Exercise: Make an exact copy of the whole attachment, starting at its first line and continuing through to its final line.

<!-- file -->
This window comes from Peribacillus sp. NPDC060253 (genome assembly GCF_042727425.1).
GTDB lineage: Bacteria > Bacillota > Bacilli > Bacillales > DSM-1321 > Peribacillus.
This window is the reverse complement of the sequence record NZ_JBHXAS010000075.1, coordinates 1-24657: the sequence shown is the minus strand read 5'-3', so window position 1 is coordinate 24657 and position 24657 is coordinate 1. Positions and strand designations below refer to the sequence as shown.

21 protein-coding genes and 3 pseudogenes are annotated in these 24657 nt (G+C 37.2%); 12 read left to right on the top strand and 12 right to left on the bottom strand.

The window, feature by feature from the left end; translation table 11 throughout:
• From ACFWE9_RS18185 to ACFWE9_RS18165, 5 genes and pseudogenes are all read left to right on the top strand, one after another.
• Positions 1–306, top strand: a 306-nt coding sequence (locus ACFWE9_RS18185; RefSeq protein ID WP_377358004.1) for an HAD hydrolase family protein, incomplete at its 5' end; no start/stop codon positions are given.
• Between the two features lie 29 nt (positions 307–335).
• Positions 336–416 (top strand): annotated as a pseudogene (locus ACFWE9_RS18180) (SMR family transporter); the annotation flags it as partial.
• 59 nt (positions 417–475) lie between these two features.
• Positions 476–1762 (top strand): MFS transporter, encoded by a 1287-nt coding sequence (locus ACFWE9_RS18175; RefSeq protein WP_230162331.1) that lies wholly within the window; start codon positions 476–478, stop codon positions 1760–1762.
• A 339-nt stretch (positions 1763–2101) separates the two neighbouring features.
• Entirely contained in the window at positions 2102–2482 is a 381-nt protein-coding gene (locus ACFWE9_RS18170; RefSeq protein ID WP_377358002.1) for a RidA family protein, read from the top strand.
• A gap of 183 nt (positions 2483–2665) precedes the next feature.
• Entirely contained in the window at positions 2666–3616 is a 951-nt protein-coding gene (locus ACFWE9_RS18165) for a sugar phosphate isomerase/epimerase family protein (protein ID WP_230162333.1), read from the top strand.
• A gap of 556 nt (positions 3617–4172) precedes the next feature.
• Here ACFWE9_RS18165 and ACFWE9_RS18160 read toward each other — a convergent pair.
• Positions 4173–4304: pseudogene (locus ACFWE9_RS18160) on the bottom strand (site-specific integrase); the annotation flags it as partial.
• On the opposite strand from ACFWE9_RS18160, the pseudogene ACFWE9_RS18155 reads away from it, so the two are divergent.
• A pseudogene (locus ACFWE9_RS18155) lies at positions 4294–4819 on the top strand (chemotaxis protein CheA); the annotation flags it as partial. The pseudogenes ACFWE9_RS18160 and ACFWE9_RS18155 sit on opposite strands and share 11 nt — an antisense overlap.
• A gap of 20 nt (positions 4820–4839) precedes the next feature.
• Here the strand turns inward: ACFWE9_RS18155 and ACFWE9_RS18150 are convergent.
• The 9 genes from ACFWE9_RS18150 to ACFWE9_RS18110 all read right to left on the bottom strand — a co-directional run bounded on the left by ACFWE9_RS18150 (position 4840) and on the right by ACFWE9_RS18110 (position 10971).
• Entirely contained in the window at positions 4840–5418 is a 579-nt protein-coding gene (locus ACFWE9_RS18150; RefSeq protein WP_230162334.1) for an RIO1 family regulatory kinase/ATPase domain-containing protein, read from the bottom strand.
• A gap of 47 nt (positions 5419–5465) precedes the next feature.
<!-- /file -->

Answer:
This window comes from Peribacillus sp. NPDC060253 (genome assembly GCF_042727425.1).
GTDB lineage: Bacteria > Bacillota > Bacilli > Bacillales > DSM-1321 > Peribacillus.
This window is the reverse complement of the sequence record NZ_JBHXAS010000075.1, coordinates 1-24657: the sequence shown is the minus strand read 5'-3', so window position 1 is coordinate 24657 and position 24657 is coordinate 1. Positions and strand designations below refer to the sequence as shown.

21 protein-coding genes and 3 pseudogenes are annotated in these 24657 nt (G+C 37.2%); 12 read left to right on the top strand and 12 right to left on the bottom strand.

The window, feature by feature from the left end; translation table 11 throughout:
• From ACFWE9_RS18185 to ACFWE9_RS18165, 5 genes and pseudogenes are all read left to right on the top strand, one after another.
• Positions 1–306, top strand: a 306-nt coding sequence (locus ACFWE9_RS18185; RefSeq protein ID WP_377358004.1) for an HAD hydrolase family protein, incomplete at its 5' end; no start/stop codon positions are given.
• Between the two features lie 29 nt (positions 307–335).
• Positions 336–416 (top strand): annotated as a pseudogene (locus ACFWE9_RS18180) (SMR family transporter); the annotation flags it as partial.
• 59 nt (positions 417–475) lie between these two features.
• Positions 476–1762 (top strand): MFS transporter, encoded by a 1287-nt coding sequence (locus ACFWE9_RS18175; RefSeq protein WP_230162331.1) that lies wholly within the window; start codon positions 476–478, stop codon positions 1760–1762.
• A 339-nt stretch (positions 1763–2101) separates the two neighbouring features.
• Entirely contained in the window at positions 2102–2482 is a 381-nt protein-coding gene (locus ACFWE9_RS18170; RefSeq protein ID WP_377358002.1) for a RidA family protein, read from the top strand.
• A gap of 183 nt (positions 2483–2665) precedes the next feature.
• Entirely contained in the window at positions 2666–3616 is a 951-nt protein-coding gene (locus ACFWE9_RS18165) for a sugar phosphate isomerase/epimerase family protein (protein ID WP_230162333.1), read from the top strand.
• A gap of 556 nt (positions 3617–4172) precedes the next feature.
• Here ACFWE9_RS18165 and ACFWE9_RS18160 read toward each other — a convergent pair.
• Positions 4173–4304: pseudogene (locus ACFWE9_RS18160) on the bottom strand (site-specific integrase); the annotation flags it as partial.
• On the opposite strand from ACFWE9_RS18160, the pseudogene ACFWE9_RS18155 reads away from it, so the two are divergent.
• A pseudogene (locus ACFWE9_RS18155) lies at positions 4294–4819 on the top strand (chemotaxis protein CheA); the annotation flags it as partial. The pseudogenes ACFWE9_RS18160 and ACFWE9_RS18155 sit on opposite strands and share 11 nt — an antisense overlap.
• A gap of 20 nt (positions 4820–4839) precedes the next feature.
• Here the strand turns inward: ACFWE9_RS18155 and ACFWE9_RS18150 are convergent.
• The 9 genes from ACFWE9_RS18150 to ACFWE9_RS18110 all read right to left on the bottom strand — a co-directional run bounded on the left by ACFWE9_RS18150 (position 4840) and on the right by ACFWE9_RS18110 (position 10971).
• Entirely contained in the window at positions 4840–5418 is a 579-nt protein-coding gene (locus ACFWE9_RS18150; RefSeq protein WP_230162334.1) for an RIO1 family regulatory kinase/ATPase domain-containing protein, read from the bottom strand.
• A gap of 47 nt (positions 5419–5465) precedes the next feature.